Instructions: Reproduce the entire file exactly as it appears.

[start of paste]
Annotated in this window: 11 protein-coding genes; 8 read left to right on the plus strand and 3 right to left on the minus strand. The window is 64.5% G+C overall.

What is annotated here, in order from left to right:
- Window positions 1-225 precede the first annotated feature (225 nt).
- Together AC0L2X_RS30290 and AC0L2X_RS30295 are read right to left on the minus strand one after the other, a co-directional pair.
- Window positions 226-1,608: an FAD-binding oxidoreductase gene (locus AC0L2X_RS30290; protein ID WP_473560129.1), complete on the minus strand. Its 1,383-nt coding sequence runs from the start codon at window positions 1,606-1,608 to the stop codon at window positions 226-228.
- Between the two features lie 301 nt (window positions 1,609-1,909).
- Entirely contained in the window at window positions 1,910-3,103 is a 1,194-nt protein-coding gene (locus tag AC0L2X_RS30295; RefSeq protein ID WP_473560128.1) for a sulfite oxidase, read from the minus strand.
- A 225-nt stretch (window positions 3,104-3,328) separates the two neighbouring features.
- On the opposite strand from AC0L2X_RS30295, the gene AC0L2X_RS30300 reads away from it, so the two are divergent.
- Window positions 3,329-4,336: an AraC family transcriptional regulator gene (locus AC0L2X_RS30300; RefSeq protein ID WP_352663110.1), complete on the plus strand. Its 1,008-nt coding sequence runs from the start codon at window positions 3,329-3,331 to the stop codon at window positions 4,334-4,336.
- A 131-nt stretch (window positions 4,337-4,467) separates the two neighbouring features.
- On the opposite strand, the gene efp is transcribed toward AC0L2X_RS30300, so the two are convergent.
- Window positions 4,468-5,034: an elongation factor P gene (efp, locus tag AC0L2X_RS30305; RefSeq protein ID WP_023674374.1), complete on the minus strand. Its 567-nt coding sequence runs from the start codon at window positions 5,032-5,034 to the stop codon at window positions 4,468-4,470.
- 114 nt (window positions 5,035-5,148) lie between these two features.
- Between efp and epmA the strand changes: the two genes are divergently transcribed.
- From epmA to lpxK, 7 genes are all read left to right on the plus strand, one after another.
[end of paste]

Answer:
Annotated in this window: 11 protein-coding genes; 8 read left to right on the plus strand and 3 right to left on the minus strand. The window is 64.5% G+C overall.

What is annotated here, in order from left to right:
- Window positions 1-225 precede the first annotated feature (225 nt).
- Together AC0L2X_RS30290 and AC0L2X_RS30295 are read right to left on the minus strand one after the other, a co-directional pair.
- Window positions 226-1,608: an FAD-binding oxidoreductase gene (locus AC0L2X_RS30290; protein ID WP_473560129.1), complete on the minus strand. Its 1,383-nt coding sequence runs from the start codon at window positions 1,606-1,608 to the stop codon at window positions 226-228.
- Between the two features lie 301 nt (window positions 1,609-1,909).
- Entirely contained in the window at window positions 1,910-3,103 is a 1,194-nt protein-coding gene (locus tag AC0L2X_RS30295; RefSeq protein ID WP_473560128.1) for a sulfite oxidase, read from the minus strand.
- A 225-nt stretch (window positions 3,104-3,328) separates the two neighbouring features.
- On the opposite strand from AC0L2X_RS30295, the gene AC0L2X_RS30300 reads away from it, so the two are divergent.
- Window positions 3,329-4,336: an AraC family transcriptional regulator gene (locus AC0L2X_RS30300; RefSeq protein ID WP_352663110.1), complete on the plus strand. Its 1,008-nt coding sequence runs from the start codon at window positions 3,329-3,331 to the stop codon at window positions 4,334-4,336.
- A 131-nt stretch (window positions 4,337-4,467) separates the two neighbouring features.
- On the opposite strand, the gene efp is transcribed toward AC0L2X_RS30300, so the two are convergent.
- Window positions 4,468-5,034: an elongation factor P gene (efp, locus tag AC0L2X_RS30305; RefSeq protein ID WP_023674374.1), complete on the minus strand. Its 567-nt coding sequence runs from the start codon at window positions 5,032-5,034 to the stop codon at window positions 4,468-4,470.
- 114 nt (window positions 5,035-5,148) lie between these two features.
- Between efp and epmA the strand changes: the two genes are divergently transcribed.
- From epmA to lpxK, 7 genes are all read left to right on the plus strand, one after another.